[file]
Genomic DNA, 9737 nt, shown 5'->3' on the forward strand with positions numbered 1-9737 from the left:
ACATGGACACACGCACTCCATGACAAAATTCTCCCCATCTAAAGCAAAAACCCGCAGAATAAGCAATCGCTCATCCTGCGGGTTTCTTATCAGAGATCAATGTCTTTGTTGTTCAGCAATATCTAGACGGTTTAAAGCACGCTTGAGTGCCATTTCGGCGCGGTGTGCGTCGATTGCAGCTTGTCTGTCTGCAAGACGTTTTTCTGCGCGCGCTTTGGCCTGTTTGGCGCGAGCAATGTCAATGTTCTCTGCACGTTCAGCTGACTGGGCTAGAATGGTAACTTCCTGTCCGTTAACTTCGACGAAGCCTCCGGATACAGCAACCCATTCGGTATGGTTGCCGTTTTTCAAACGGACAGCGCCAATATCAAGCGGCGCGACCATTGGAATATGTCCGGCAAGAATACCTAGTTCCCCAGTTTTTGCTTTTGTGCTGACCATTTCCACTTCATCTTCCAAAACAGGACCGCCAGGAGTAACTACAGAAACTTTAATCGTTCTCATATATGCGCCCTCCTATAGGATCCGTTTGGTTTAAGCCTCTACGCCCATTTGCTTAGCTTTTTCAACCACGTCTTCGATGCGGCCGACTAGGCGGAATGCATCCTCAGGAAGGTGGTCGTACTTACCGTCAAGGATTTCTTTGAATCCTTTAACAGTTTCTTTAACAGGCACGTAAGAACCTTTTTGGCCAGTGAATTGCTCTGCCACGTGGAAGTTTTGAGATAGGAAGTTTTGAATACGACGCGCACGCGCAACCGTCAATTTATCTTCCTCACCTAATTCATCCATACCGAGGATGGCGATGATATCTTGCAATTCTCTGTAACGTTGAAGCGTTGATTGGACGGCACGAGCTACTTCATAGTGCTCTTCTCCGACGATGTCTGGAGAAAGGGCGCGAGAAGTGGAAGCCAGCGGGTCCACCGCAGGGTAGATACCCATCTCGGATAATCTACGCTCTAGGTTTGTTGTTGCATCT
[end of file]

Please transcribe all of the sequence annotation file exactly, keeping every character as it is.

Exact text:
Genomic DNA, 9737 nt, shown 5'->3' on the forward strand with positions numbered 1-9737 from the left:
ACATGGACACACGCACTCCATGACAAAATTCTCCCCATCTAAAGCAAAAACCCGCAGAATAAGCAATCGCTCATCCTGCGGGTTTCTTATCAGAGATCAATGTCTTTGTTGTTCAGCAATATCTAGACGGTTTAAAGCACGCTTGAGTGCCATTTCGGCGCGGTGTGCGTCGATTGCAGCTTGTCTGTCTGCAAGACGTTTTTCTGCGCGCGCTTTGGCCTGTTTGGCGCGAGCAATGTCAATGTTCTCTGCACGTTCAGCTGACTGGGCTAGAATGGTAACTTCCTGTCCGTTAACTTCGACGAAGCCTCCGGATACAGCAACCCATTCGGTATGGTTGCCGTTTTTCAAACGGACAGCGCCAATATCAAGCGGCGCGACCATTGGAATATGTCCGGCAAGAATACCTAGTTCCCCAGTTTTTGCTTTTGTGCTGACCATTTCCACTTCATCTTCCAAAACAGGACCGCCAGGAGTAACTACAGAAACTTTAATCGTTCTCATATATGCGCCCTCCTATAGGATCCGTTTGGTTTAAGCCTCTACGCCCATTTGCTTAGCTTTTTCAACCACGTCTTCGATGCGGCCGACTAGGCGGAATGCATCCTCAGGAAGGTGGTCGTACTTACCGTCAAGGATTTCTTTGAATCCTTTAACAGTTTCTTTAACAGGCACGTAAGAACCTTTTTGGCCAGTGAATTGCTCTGCCACGTGGAAGTTTTGAGATAGGAAGTTTTGAATACGACGCGCACGCGCAACCGTCAATTTATCTTCCTCACCTAATTCATCCATACCGAGGATGGCGATGATATCTTGCAATTCTCTGTAACGTTGAAGCGTTGATTGGACGGCACGAGCTACTTCATAGTGCTCTTCTCCGACGATGTCTGGAGAAAGGGCGCGAGAAGTGGAAGCCAGCGGGTCCACCGCAGGGTAGATACCCATCTCGGATAATCTACGCTCTAGGTTTGTTGTTGCATCT